The Social Ecology of Religion

By Vernon Reynolds; Ralph Tanner | Go to book overview

15
General Conclusions

In this book, we have been concerned with what religion does for or to people, how it shapes their decisions and their lives, and in particular how it solves problems and dilemmas relating to everyday life. We have not been concerned with issues that rightly belong to philosophy or theology; questions about whether religions are good or bad, right or wrong, means of salvation or delusions for the woolly minded. We have not entered the arena of science versus religion, nor taken any stand on the question of which religion is best. In the traditions of sociology and anthropology, we have noted the existence of religions and religious practices, and we have tried to explain them in terms of human needs.

Human needs are themselves subject to much academic debate. What exactly are our needs? Most would agree on what Malinowski1 called our "basic" needs -- for warmth, food, sex, and so on. But there remains a further set of needs, the so-called derived needs, that can be equally pressing, such as the need for a higher standard of living, leading eventually to a felt need for items that can best be called luxuries. Religions cater to needs at all levels, but perhaps mostly at the more basic level. However, as our book has shown, the concept of needs, while essential to our analysis, is not sufficient to explain what religions appear to be doing in the world. What is missed in relating religions to needs is the environment, which has two dimensions, one physical and the other social.

On the physical side, human needs are directly related to the richness or poverty of the land on which people live, on the availability of the resources of food to ordinary people, on the climate and the level of rainfall. We have all seen films of people living in drought conditions in Africa, barely alive. For such people, their needs are terribly urgent. More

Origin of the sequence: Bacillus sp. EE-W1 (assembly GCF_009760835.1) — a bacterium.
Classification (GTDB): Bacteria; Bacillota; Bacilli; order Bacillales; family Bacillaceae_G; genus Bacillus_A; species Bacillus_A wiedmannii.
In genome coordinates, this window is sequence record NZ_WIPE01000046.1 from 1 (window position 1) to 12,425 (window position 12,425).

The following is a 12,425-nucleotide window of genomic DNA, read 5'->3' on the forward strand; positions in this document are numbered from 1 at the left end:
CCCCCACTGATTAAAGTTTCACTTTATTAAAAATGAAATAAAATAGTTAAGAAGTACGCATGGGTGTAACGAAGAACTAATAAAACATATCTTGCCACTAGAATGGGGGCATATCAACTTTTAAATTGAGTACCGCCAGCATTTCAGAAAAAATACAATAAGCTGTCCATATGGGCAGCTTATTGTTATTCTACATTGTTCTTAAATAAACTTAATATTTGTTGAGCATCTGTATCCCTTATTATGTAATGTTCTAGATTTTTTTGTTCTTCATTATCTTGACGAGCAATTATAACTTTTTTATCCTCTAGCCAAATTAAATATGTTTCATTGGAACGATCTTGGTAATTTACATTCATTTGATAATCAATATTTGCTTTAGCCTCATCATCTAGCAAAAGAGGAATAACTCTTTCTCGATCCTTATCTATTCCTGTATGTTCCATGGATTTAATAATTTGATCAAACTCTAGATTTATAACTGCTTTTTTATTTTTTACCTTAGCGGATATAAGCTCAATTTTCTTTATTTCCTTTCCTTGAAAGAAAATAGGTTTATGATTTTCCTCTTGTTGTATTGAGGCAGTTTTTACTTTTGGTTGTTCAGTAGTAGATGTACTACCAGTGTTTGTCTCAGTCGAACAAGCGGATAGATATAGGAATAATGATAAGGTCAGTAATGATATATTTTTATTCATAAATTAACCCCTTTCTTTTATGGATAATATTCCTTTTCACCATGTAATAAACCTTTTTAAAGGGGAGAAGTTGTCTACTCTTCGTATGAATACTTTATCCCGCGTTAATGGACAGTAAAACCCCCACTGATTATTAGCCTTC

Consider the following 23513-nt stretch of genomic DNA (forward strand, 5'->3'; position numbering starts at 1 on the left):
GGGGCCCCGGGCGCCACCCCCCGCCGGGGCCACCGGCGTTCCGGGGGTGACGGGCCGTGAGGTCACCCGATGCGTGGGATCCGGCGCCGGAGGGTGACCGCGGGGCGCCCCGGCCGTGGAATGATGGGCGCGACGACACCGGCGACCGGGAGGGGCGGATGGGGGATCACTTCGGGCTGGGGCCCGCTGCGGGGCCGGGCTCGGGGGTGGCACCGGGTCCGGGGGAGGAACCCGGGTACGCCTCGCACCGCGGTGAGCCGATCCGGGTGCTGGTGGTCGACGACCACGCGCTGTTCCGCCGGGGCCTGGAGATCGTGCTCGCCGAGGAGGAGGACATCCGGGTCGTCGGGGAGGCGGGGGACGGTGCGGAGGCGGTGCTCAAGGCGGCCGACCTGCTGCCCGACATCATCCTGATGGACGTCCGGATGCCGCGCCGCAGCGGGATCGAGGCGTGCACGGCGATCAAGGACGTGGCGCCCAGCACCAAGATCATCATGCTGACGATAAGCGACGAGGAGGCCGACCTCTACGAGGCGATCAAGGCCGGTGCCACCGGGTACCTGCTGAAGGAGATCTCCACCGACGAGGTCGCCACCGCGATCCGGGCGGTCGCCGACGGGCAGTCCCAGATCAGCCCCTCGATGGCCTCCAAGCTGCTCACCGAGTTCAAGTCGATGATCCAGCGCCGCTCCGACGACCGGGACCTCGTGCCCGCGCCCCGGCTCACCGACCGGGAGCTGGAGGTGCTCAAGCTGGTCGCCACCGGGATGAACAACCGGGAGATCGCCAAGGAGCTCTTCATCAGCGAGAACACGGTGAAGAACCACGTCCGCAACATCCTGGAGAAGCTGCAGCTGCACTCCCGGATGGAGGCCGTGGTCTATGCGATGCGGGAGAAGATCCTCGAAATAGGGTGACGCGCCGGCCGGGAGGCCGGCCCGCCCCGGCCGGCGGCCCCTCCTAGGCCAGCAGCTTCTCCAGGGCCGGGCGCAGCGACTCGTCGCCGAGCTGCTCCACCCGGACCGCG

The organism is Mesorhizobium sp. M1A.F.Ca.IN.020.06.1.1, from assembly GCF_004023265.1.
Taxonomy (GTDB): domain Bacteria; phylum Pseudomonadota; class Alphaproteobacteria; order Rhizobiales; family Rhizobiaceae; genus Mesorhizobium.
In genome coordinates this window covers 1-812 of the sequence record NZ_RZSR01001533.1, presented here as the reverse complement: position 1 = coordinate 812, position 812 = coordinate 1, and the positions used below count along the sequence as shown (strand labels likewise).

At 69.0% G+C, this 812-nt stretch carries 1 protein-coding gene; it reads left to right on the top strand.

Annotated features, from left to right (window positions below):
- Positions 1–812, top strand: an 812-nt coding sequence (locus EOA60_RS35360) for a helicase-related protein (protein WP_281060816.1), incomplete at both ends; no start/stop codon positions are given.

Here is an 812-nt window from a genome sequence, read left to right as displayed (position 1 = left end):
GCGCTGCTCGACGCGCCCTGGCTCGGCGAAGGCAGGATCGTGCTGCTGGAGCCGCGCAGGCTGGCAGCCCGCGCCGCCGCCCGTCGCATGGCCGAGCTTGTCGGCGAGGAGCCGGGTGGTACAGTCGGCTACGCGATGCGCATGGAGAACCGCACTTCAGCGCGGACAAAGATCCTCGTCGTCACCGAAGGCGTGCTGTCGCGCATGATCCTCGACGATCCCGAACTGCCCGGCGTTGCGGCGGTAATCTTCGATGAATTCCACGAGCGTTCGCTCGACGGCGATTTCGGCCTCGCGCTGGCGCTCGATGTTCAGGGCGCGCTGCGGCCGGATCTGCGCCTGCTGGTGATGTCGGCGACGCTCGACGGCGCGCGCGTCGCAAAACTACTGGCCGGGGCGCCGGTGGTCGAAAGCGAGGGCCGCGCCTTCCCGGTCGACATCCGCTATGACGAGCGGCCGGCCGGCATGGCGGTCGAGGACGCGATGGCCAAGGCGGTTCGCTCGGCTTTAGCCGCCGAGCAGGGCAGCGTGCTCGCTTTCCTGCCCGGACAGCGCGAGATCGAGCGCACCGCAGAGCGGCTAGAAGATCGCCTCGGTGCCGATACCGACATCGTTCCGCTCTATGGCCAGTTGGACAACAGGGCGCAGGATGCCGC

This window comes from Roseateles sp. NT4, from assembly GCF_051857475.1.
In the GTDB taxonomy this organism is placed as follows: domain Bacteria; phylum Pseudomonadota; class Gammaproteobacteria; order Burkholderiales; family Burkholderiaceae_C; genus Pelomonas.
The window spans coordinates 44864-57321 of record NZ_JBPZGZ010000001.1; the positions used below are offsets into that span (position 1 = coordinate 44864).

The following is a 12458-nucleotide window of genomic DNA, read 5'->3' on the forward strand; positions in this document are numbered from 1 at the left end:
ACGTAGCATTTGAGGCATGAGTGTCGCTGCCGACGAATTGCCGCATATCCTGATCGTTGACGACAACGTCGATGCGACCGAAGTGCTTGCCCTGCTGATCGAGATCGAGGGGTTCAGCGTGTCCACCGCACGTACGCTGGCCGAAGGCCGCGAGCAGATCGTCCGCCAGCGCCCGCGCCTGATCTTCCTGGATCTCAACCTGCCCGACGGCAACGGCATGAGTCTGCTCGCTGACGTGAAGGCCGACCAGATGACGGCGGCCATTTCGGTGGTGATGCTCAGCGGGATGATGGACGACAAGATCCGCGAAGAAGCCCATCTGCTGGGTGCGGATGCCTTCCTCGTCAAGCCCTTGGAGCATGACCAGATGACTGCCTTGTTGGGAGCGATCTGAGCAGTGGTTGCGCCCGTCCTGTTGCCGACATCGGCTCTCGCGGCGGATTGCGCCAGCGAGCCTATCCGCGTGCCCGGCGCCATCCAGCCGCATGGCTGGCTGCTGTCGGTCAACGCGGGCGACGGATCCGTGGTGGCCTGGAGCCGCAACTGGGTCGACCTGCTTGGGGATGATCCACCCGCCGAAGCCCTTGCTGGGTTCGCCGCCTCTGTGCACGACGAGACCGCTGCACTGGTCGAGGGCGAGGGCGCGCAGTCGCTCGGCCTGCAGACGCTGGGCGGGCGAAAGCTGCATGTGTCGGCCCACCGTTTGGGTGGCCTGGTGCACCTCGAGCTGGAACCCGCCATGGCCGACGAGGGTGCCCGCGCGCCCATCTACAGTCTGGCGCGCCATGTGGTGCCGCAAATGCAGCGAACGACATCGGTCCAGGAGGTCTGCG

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The Social Ecology of Religion
Table of contents

Table of contents

  • Title Page iii
  • Acknowledgments vii
  • Contents *
  • Part I - Introduction 1
  • 1 - Why Religions? 3
  • Notes 18
  • 2 - Prior Approaches to the Study of Religion 19
  • Notes 28
  • 3 - The Challenge of Modernity 29
  • Notes 50
  • Part II - Religion and the Life Cycle 51
  • 4 - Conception and Contraception 53
  • Notes 75
  • 5 - Infanticide and Abortion 79
  • Notes 97
  • 6 - Birth and Childhood 101
  • Notes 126
  • 7 - Adolescence 131
  • Notes 147
  • 8 - Marriage 149
  • Notes 180
  • 9 - Divorce and Widowhood 185
  • Notes 197
  • 10 - Middle and Old Age 200
  • Notes 209
  • 11 - Death 211
  • Notes 230
  • Part III - Religions and Disease 235
  • 12 - Faith and Sickness 237
  • Notes 261
  • 13 - Religions and the Enhanced Risk of Disease 267
  • Notes 282
  • 14 - Religions and the Reduced Risk of Disease 285
  • Notes 300
  • 15 - General Conclusions 305
  • Notes 312
  • Index 313
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